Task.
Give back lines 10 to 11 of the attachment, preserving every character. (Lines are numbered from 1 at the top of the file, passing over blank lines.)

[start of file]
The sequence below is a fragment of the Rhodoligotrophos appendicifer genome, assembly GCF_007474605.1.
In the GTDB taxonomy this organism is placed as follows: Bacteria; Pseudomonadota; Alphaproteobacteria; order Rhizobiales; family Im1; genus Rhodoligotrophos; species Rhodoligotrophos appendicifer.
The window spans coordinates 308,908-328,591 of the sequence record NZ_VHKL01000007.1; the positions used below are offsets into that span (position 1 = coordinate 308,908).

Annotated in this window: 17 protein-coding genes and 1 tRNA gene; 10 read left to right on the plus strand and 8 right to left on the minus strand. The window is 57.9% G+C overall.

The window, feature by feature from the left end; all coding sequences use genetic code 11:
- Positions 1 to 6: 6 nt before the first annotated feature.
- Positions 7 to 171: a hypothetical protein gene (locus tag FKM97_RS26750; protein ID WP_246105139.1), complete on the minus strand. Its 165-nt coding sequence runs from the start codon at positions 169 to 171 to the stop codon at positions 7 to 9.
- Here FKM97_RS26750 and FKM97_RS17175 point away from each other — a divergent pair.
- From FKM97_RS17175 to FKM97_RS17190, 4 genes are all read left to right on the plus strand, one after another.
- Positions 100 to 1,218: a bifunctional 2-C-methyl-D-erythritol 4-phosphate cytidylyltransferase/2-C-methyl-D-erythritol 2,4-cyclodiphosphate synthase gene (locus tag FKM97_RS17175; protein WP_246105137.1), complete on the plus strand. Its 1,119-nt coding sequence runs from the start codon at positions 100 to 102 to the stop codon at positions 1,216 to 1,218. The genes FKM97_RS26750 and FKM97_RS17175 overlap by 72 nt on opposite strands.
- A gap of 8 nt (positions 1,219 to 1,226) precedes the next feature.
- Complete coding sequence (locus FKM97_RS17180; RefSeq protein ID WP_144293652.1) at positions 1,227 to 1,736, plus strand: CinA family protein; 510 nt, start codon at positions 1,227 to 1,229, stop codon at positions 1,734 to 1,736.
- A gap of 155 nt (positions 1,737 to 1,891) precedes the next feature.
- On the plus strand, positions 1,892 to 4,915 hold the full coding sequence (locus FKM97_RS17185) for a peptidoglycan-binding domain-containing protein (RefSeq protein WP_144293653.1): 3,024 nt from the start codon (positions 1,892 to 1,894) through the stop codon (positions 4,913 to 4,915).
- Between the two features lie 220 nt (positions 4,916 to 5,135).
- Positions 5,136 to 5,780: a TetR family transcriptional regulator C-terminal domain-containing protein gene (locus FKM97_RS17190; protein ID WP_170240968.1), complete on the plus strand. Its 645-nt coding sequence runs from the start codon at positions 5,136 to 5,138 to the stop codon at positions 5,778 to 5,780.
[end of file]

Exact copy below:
- Positions 100 to 1,218: a bifunctional 2-C-methyl-D-erythritol 4-phosphate cytidylyltransferase/2-C-methyl-D-erythritol 2,4-cyclodiphosphate synthase gene (locus tag FKM97_RS17175; protein WP_246105137.1), complete on the plus strand. Its 1,119-nt coding sequence runs from the start codon at positions 100 to 102 to the stop codon at positions 1,216 to 1,218. The genes FKM97_RS26750 and FKM97_RS17175 overlap by 72 nt on opposite strands.
- A gap of 8 nt (positions 1,219 to 1,226) precedes the next feature.